The second section of the text is 'Of the Liberty of Thought and Discussion'. Freedom of speech and expression is an important aspect here. Mill presents a somewhat radical proposition that even should the government and the people be in complete agreement with regard to coercive action, it would still be an illegitimate power. This is an important consideration in today's world, as governments and people contemplate the curtailment of civil liberties in favour of increased security needs. The possibility of fallibility, according to Mill, makes the power illegitimate, and (again according to Mill) it doesn't matter if it affects many or only a few, people today or posterity. It is still wrong. Mill develops this argument largely by using the history of religious ideas and religious institutions, in addition to the political (since the two were so often inter-related).
The third section is perhaps the best known and most quoted, 'Of Individuality, as One of the Elements of Well-Being'. It is perhaps a natural consequence of Enlightenment thinking that individuality over communal and corporate identity would dominate. Our world today goes back and forth between individual and communal identities (nationality, regionality, employment, church affiliation, school affiliation, sports teams, etc.). Mill's ideas of individual are very modern, quite at home with the ideas of modern political and civil individuality, with all of the responsibilities.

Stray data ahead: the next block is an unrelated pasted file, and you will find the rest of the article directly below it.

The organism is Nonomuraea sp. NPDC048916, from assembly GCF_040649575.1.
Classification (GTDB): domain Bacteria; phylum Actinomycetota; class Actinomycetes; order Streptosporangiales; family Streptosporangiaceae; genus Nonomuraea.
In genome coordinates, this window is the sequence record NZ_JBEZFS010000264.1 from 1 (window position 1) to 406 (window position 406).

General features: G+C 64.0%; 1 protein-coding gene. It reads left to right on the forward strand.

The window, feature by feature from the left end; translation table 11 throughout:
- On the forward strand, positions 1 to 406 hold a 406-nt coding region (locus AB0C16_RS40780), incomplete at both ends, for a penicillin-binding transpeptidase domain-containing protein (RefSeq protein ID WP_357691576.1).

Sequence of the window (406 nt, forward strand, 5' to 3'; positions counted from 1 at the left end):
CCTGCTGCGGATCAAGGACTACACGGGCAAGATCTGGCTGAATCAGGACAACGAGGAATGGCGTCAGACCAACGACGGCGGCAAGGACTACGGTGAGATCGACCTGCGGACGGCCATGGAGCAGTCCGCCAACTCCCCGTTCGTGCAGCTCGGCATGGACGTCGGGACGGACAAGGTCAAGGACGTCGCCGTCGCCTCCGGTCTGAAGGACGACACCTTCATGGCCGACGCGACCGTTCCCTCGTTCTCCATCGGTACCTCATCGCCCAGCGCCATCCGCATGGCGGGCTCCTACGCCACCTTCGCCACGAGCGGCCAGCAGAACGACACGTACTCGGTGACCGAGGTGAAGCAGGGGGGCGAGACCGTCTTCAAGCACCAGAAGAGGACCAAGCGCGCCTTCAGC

Mill states, 'No one pretends that actions should be as free as opinions.' He recognises the increased limitations on individual liberty given that we do live in communal settings, but this does not hinder the idea of individuality and individual liberty, particularly as it pertains to thoughts and speech. Mill explores various ideas of personal identity and action (medieval, Calvinist, etc.) to come up with an idea of individuality that is rather modern; of course, this is political personhood that pre-dates the advent of psychology/psychoanalytic theory that will give rise to a lot more confusion for the role of identity and personhood in society.
The fourth primary section looks theoretically at the individual in community, 'Of the Limits to the Authority of Society Over the Individual'; the final section looks at specific applications. Mill discounts the idea of social contract while maintain that there is a mutual responsibility between individuals and community. Mill looks at the Temperance movements and laws as an example of bad laws (not only from the aspect of curtailment of liberty, but also for impractical aspects of enforcement); in similar examples, Mill looks at the role of society in regulating the life of the individual, calling on good government to always err on the side of the individual.
Mill puts it very directly -- Individuals are accountable only to themselves, unless their actions concern the interests of society at large. Few in the Western world would argue with this today; however, we still live in a world where 'thought police' are feared, and 'political correctness' is debated as appropriate or not with regard to individual liberties.